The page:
Clinical Training: This program provides an in-depth experience in all aspects of clinical laboratory animal medicine.  Trainees spend 60-70% of their time on clinical rotations, which are mentored by DCM faculty.  These 4 month-long rotations provide extensive clinical experience in rodent, aquatic, and USDA covered species with specific emphasis on management of large rodent colonies, USDA covered species colony management, large animal surgical models, and exotic (non-mammalian) species medicine. Diagnostic facilities include on-site hematology and clinical chemistry, whole body and dental radiology, and ultrasound with access to advanced imaging facilities. On call is shared between trainees and clinical lab animal medicine faculty. Trainees are involved in IACUC protocol and amendment review continually throughout residency.

Didactic Training: UNC Chapel Hill’s residency program participates in the Research Triangle Laboratory Animal Training Program (RTLATP), which provides didactic training in core material for 4 hours per week. RTLATP is a regional didactic program involving the LAM residency programs at UNC, Duke University, NCSU & NIEHS, and lectures are given by a combination of current trainees, RTLATP faculty, and invited speakers with expertise in particular areas from across the state of North Carolina. Required subject matter, based on the ACLAM Role Delineation document, rotates on a two-year cycle, and includes seminars covering lab animal medicine topics, journal club, and discussion of regulations that govern animal research. In addition to the weekly LAM Seminar, trainees may take courses in statistics and the responsible conduct of research, as well as other courses depending on the trainee’s interests. Other opportunities for training include the following: clinical rounds and staff meetings; non-LAM clinical and research seminars held at the institution, including resident seminars and other Continuing Education courses offered; weekly slide set review at NIEHS (review of various training modules available through ACLAM and CL Davis); seminars and courses offered by the North Carolina Academy of Laboratory Animal Medicine (NCALAM); NIEHS courses, such as Rodent Pathology; the North Carolina Workshop in Laboratory Animal Medicine (formerly the CL Davis course) at the NCSU-CVM; courses offered by the Armed Forces Institute of Pathology; and training classes offered at national meetings (AALAS, AVMA and ACLAM).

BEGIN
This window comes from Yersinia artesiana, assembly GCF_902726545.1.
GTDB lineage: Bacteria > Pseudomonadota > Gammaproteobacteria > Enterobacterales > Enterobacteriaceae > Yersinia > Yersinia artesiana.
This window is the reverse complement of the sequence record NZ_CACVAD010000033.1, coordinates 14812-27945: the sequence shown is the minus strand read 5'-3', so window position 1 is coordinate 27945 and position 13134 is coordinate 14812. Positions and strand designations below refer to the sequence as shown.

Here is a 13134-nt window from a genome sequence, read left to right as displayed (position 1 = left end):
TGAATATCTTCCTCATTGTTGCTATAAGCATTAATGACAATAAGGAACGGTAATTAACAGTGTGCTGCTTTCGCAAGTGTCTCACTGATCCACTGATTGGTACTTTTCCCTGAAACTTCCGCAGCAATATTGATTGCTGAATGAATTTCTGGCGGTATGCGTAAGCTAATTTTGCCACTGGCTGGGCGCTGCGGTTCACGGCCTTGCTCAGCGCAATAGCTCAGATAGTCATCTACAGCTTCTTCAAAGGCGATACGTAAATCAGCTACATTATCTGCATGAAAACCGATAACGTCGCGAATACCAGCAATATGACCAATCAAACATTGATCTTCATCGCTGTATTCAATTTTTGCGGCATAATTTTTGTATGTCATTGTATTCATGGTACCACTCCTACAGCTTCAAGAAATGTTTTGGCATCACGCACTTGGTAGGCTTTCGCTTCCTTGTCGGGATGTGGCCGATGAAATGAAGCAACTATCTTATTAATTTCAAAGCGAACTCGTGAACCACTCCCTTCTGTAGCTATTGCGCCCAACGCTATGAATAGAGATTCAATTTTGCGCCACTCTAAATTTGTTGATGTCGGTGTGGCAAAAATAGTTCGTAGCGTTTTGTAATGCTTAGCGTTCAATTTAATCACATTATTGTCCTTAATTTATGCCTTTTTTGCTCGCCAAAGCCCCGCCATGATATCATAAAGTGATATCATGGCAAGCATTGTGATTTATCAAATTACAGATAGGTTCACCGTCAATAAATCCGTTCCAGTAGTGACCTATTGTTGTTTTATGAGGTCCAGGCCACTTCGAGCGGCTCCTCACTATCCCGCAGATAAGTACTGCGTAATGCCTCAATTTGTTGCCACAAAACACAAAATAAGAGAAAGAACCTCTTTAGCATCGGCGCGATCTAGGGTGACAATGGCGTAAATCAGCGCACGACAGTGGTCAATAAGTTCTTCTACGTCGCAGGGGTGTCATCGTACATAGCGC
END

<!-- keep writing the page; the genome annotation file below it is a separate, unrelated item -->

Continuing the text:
Research Training: Trainees are expected to conduct a hypothesis-driven research project under the mentorship of a DCM faculty member, with the goal of having at least one research article accepted in a peer-reviewed journal in time to achieve ACLAM boards eligibility during the third year of the residency program. Trainees carry out all aspects of the project, including experimental design, IACUC protocol submission, data collection and analysis, and manuscript writing and revision. Trainees typically have a 4 month-long research rotation during the second year of the program to allow them to focus on completing their research project and often present their work at local and national AALAS meetings.

Describe any unique research interests of your facultyvascular biology, transplant medicine, host-microbial interactions, and viral pathogenesis and host immune response

Give a few literature citations of publications completed by trainees during their tenure in this program

Whitaker, J., S. S. Moy, V. Godfrey, J. Nielsen, D. Bellinger, and J. Bradfield. "Effects of Cage Size and Enrichment on Reproductive Performance and Behavior in C57bl/6tac Mice." [In eng]. Lab Anim (NY) 38, no. 1 (Jan 2009): 24-34.


Tubbs, J. T., G. E. Kissling, G. S. Travlos, D. R. Goulding, J. A. Clark, A. P. King-Herbert, and T. L. Blankenship-Paris. "Effects of Buprenorphine, Meloxicam, and Flunixin Meglumine as Postoperative Analgesia in Mice." [In eng]. J Am Assoc Lab Anim Sci 50, no. 2 (Mar 2011): 185-91.